Using the programmer with AVRDUDE

AVRDUDE is a very popular command-line program for programming AVR chips. Avrdude version 5.5 and higher has built-in support for USBtinyISP! Look below for instructions for windows and mac on how to install the correct version of avrdude

To test that avrdude is working properly open a command line and run the command avrdude -c usbtiny -p m8 while the device is plugged in (the green LED is lit).

You should get that response, which means that it communicated with the programmer but failed to find a connected chip.

If the programmer is not found, you will get this response:

You can try unplugging and replugging it (a reset may help) or check if the driver is installed, etc.

If you connect the programmer to a target (say an attiny2313 target board) and run avrdude -c usbtiny -p t2313 you should get the following which indicates it communicated properly with the chip.

Using it is simple, just indicate usbtiny as the programmer type. The port option is ignored as it always uses USB.

You can use the -B option to specify the ISP speed. By default the value is 10 which means 100KHz clock, this is good for target clock speeds > 500KHz. If you want the high speed clockrate (400KHz) for target frequencies > 4MHz you can use "-B 1" to speed up programming. To calculate the SPI frequency from the delay value, use this formula:

SPI clock frequency in KHz = 1000/(1.5+B) where B is the delay value.

In general, the clock frequency should be at least 4 times larger than the target clock frequency. Try "-B 32" if you're having clocking issues, that should handle even 128khz clocks.

Can't get it working? Dont worry, help is available in the forums!

For Windows

For a tutorial on how to install WinAVR, check out this page which has step by step instructions. Make sure you get the Dec 20. 2007 release or newer. That one has avrdude 5.5 with usbtiny support!

Don't forget to install the driver too (and check the driver page for more info).

For Mac OS X

For a tutorial on how to set up your Mac for AVR programming and development, check out this page which has step by step instructions.

If you install the AvrMacPack, it comes with Avrdude 5.5 and usbtiny is supported out of the box!

Otherwise, if you installed OSX-AVR, finish with these steps.

Grab the avrdude zip file from the download page.

Replace avrdude and avrdude.conf wherever you have them installed, probably /usr/local/bin and /usr/local/etc but not necessarily depending on your development system!

To find where avrdude was installed type which avrdude into a Terminal window and the directory will pop up. To move the files, type mv ~/usbtiny-avrdude/avrdude assuming the new avrdude binary is in a folder called usbtiny-avrdude in your home directory. To find out where the conf file is type avrdude -v into a Terminal window. Do the same thing for avrdude.conf.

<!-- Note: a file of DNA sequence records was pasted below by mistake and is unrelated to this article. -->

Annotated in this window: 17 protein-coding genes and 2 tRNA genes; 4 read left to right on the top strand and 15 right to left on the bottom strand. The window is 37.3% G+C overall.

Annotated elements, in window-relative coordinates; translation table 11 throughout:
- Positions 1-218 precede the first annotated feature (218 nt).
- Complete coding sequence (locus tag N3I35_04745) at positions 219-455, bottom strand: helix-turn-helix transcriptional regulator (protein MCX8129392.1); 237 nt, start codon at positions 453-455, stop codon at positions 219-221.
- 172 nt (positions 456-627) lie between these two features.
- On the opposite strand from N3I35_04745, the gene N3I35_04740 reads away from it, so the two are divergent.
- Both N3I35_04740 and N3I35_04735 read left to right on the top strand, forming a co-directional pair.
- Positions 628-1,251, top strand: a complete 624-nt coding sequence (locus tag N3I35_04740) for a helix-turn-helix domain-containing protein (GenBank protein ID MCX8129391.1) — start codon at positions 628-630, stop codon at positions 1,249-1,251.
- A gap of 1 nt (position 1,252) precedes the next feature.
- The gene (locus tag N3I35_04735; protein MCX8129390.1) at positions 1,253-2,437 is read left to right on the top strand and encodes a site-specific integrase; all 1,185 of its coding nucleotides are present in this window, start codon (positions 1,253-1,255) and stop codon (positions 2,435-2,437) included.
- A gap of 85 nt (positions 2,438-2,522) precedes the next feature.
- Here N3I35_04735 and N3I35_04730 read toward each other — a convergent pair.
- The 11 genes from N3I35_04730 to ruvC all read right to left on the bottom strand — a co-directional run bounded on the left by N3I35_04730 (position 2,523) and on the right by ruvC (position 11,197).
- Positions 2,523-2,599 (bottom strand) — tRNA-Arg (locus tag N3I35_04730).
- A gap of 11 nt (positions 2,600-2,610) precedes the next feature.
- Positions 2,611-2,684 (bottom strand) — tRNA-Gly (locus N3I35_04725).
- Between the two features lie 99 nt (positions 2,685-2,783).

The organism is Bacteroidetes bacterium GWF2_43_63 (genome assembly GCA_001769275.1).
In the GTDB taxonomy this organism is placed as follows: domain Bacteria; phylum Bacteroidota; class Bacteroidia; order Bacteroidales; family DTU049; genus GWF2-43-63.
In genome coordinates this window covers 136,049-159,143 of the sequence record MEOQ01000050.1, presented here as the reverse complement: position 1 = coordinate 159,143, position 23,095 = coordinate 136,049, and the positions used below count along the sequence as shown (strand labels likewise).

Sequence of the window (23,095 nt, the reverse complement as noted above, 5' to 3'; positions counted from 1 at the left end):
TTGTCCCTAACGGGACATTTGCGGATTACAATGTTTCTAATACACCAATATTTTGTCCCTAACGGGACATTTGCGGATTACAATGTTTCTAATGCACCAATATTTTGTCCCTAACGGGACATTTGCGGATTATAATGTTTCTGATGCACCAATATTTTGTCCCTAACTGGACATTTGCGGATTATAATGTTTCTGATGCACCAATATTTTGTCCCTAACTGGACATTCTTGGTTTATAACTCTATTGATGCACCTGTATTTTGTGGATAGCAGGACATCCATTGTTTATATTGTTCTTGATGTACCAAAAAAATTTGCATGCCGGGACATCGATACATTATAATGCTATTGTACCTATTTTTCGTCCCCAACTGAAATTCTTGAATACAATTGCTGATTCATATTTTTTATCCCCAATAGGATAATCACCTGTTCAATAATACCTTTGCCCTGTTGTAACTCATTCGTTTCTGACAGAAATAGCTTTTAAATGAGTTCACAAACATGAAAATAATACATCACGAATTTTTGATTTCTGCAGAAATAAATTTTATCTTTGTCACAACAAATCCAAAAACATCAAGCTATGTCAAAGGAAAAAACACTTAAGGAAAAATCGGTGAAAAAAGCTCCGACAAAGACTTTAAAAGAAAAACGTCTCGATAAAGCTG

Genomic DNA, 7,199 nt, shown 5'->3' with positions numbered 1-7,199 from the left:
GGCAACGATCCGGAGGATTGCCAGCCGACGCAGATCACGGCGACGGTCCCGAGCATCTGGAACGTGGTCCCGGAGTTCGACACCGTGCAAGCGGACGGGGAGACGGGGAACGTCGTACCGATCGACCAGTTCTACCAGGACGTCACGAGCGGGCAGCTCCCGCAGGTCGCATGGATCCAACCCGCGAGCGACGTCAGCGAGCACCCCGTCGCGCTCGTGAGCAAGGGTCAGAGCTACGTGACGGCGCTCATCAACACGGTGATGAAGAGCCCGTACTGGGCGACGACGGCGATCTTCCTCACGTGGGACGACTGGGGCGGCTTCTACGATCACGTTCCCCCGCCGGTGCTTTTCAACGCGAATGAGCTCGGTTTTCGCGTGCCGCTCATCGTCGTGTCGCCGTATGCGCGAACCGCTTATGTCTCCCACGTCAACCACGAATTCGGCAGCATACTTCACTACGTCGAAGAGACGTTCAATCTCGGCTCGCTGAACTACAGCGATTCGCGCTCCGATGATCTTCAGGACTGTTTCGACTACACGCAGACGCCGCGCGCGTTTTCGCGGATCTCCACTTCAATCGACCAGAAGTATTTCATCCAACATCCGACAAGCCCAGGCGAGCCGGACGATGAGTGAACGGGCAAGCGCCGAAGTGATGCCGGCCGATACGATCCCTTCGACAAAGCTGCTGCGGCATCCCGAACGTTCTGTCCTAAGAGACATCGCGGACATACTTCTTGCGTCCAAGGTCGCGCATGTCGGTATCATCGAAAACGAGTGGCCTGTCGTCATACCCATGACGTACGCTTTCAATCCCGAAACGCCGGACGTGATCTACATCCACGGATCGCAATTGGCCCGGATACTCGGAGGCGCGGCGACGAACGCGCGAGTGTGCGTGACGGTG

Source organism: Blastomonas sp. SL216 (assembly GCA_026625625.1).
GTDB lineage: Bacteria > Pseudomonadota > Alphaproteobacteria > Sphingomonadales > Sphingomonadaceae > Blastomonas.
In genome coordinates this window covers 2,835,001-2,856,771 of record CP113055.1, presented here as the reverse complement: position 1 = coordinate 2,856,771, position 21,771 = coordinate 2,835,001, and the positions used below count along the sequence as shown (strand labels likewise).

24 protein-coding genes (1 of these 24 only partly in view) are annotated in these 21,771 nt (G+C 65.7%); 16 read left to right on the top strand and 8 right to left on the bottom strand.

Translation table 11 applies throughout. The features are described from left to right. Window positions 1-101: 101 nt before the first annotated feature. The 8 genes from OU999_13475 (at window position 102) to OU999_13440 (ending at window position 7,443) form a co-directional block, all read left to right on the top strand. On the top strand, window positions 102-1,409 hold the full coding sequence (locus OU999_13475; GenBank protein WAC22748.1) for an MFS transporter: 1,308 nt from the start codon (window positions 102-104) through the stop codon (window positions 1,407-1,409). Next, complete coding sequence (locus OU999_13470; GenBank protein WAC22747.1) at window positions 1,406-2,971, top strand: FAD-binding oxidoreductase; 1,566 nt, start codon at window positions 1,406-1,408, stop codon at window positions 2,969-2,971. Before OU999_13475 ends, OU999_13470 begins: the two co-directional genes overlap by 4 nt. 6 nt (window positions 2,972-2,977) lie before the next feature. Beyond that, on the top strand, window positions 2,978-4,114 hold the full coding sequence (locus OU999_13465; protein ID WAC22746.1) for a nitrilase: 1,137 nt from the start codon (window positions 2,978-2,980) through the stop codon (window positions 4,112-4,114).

(Make backups of the old version of course.)

Close the terminal and open a new one. If you type in avrdude -c usbtiny -p t2313 (without the usbtinyisp plugged in) it should say Could not find USB device 0x1781/0xc9f If not, check to make sure properly replaced avrdude and avrdude.conf.

Now read about how to use avrdude here!

If that still doesn't work, you should compile it from the source code which is guaranteed to work.

For Linux

For a tutorial on how to set up your Linux machine for AVR programming and development, check out this page which has step by step instructions. Make sure you get avrdude 5.5 version or later!

If you get this response, it's a permissions problem with USB. You can run as root or....

Thanks to a friendly user, there is a quick fix so you don't have to run it as root:

A udev rule, placed in a new rule file (named whatever you'd like) in /etc/udev/rules.d/ (or wherever you distro will expect it) will set the permissions for the USBtinyISP correctly.

SUBSYSTEM=="usb", SYSFS{idVendor}=="1781", SYSFS{idProduct}=="0c9f", GROUP="users", MODE="0666"
or maybe
SUBSYSTEM=="usb", SYSFS{idVendor}=="1781", SYSFS{idProduct}=="0c9f", GROUP="adm", MODE="0666"
depending on your distro

(one line!) should do the trick. Sane does something very similar to
allow regular users to access a scanner.

Another user suggests:

The udev examples given don't work on some systems as the SYSFS parameter is deprecated. The following rule works on recent Ubuntu systems and should probably work on other newer Linux systems:

SUBSYSTEM=="usb", ATTR{product}=="USBtiny", ATTR{idProduct}=="0c9f", ATTRS{idVendor}=="1781", MODE="0660", GROUP="dialout"

Last updated on 2015-11-20 at 05.16.52 PM Published on 2013-06-10 at 02.00.15 PM